|Publication number||US5491225 A|
|Application number||US 08/070,328|
|Publication date||Feb 13, 1996|
|Filing date||Dec 19, 1991|
|Priority date||Dec 19, 1991|
|Also published as||US5614388|
|Publication number||070328, 08070328, PCT/1991/9688, PCT/US/1991/009688, PCT/US/1991/09688, PCT/US/91/009688, PCT/US/91/09688, PCT/US1991/009688, PCT/US1991/09688, PCT/US1991009688, PCT/US199109688, PCT/US91/009688, PCT/US91/09688, PCT/US91009688, PCT/US9109688, US 5491225 A, US 5491225A, US-A-5491225, US5491225 A, US5491225A|
|Inventors||Teresa K. H. Picone, Theresa M. McCallum, Michael A. Zoccoli|
|Original Assignee||Hoffmann-La Roche Inc.|
|Export Citation||BiBTeX, EndNote, RefMan|
|Patent Citations (4), Non-Patent Citations (36), Referenced by (19), Classifications (16), Legal Events (6)|
|External Links: USPTO, USPTO Assignment, Espacenet|
1. Field of the Invention.
This invention provides for superior nucleic acid primers for amplification of select target regions of the genome of the genus Legionella. The invention facilitates detection of pathogenic and nonpathogenic forms of this genus. The invention further provides for processes for using the primers in template dependent nucleic acid polymerase extension reactions to amplify select target regions. Kits for the use of these primers are also provided.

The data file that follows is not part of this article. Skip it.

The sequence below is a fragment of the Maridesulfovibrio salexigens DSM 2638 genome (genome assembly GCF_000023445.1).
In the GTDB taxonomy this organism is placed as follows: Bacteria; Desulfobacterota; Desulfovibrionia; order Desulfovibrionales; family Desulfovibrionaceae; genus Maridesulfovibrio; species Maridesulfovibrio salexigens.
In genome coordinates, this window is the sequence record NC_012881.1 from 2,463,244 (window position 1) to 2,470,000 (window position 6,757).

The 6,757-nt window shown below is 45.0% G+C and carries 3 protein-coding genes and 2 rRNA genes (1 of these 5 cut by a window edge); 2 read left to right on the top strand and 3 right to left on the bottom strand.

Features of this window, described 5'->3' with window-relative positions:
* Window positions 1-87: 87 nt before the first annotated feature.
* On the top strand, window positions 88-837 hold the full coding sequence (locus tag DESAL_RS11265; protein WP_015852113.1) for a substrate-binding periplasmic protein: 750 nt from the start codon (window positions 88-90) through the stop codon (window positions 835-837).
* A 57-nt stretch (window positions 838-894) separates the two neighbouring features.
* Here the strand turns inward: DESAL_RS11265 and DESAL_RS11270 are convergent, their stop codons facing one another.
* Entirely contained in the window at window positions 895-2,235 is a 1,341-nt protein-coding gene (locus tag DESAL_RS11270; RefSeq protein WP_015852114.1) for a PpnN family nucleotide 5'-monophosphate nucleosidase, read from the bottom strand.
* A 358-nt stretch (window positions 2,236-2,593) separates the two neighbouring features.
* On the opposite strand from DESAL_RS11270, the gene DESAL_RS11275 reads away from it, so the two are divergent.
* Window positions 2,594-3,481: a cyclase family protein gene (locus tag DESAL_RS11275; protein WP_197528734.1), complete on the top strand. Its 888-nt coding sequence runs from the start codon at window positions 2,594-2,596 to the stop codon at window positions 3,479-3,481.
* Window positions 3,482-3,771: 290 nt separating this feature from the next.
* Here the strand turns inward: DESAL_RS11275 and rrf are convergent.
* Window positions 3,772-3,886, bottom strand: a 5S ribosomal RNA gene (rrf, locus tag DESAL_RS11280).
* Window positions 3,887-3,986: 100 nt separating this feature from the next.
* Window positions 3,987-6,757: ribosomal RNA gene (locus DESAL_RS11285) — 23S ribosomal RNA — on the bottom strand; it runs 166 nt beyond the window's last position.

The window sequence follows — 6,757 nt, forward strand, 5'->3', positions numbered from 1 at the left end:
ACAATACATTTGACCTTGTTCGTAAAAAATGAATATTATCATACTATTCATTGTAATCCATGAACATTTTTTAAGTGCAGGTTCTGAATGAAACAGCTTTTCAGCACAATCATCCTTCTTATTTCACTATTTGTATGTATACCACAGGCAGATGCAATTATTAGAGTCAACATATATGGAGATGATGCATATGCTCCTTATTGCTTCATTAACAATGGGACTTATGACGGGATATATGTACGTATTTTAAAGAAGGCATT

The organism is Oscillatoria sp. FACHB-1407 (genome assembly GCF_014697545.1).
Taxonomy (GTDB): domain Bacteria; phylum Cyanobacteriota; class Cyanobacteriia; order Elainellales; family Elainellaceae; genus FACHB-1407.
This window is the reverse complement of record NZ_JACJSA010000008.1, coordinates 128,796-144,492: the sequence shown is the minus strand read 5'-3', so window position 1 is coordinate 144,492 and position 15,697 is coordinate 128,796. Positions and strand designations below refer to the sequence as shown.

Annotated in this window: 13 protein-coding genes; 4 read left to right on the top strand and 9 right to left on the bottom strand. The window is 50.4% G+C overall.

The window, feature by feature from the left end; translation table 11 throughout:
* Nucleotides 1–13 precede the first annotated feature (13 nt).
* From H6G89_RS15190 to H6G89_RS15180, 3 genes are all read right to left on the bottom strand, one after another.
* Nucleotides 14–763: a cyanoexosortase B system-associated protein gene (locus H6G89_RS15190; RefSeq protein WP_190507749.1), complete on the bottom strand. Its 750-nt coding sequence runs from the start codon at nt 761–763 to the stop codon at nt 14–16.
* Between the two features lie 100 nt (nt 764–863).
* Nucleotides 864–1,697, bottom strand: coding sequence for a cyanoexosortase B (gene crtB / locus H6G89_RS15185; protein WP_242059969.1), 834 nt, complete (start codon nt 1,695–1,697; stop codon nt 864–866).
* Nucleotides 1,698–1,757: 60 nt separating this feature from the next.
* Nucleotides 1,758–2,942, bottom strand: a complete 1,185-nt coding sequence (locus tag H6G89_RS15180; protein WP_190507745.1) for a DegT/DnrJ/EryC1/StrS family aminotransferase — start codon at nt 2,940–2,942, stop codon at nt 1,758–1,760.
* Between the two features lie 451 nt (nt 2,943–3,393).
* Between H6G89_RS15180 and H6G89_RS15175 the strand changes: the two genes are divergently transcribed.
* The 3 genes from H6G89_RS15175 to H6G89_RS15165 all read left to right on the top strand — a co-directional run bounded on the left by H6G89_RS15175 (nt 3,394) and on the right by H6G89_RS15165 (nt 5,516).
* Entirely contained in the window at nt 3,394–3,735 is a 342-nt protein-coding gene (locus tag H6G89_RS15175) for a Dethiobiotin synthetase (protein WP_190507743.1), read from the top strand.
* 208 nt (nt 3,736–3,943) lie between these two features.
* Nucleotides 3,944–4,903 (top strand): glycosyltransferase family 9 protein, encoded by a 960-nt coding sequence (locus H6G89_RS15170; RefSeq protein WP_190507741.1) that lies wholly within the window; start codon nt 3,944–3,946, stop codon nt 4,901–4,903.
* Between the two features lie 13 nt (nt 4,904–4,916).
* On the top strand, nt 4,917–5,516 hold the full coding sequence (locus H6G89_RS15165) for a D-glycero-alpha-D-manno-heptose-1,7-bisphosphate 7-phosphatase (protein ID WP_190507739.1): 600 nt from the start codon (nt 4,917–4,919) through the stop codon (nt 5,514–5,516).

This invention further provides for methods of controlling the intensity of visual signal for detection of duplex formation in nucleic acid hybridization assays under high stringent conditions. This method involves the blending of different capture probes onto a solid support.
2. Information Disclosure.
Legionella species are known as both pathogenic and nonpathogenic microorganisms. In the pneumonic form, they are intracellular pathogens of lung macrophage cells. Legionellaceae, Chpt. 9260 J. in Standard Methods of the Examination of Water and Wastewater, Eds. Clesceri, Greenberg and Trussell, 17th Ed. 1989 pages 9-149 to 9-153 and Muraca, P. W. et al., 1988, Environmental Aspects of Legionnaires' Disease, J. Amer. Water Works Assoc. 80:78-86.
A surface antigen of Legionella has been implicated as a requirement for intracellular pathogenicity and is called a macrophage infectivity potentiator or mip. Cianciotto, N. P. et al., 1989, A Legionella pneumophila Gene Encoding a Species-specific Surface Protein Potentiates Initiation of Intracellular Infection, Infection and Immunity, 57:1255-1262.
The nucleotide sequence of the 5S rRNA has been reported by MacDonnell, M. T. and R. R. Colwell, 1987, The Nucleotide Sequence of the 5S rRNA From Legionella pneumophila, Nucleic Acid Research, 15:1335; and, by Chumakov, K. M et al., 1986, Use of 5S Ribosomal RNA Nucleotide Sequence Analysis for the Study of Phylogeny of the Genus Legionella, Mol. Genet., Mikrobiol Virusol., 8:38-40.
The nucleotide and amino acid sequence of the macrophage infectivity protein is known and reported by Engleberg, N. C. et al., 1989, DNA Sequence of mip, a Legionella pneumophila Gene Associated With Macrophage Infectivity, Infection and Immunity, 57:1263-1270.
Standard culture techniques for Legionella are not adequate to properly assess risks from this deadly pathogen. Hussong, D. et al, 1987, Viable Legionella pneumophila Not Detectable by Culture on Agar Media, Bio/Technology 5:947-950.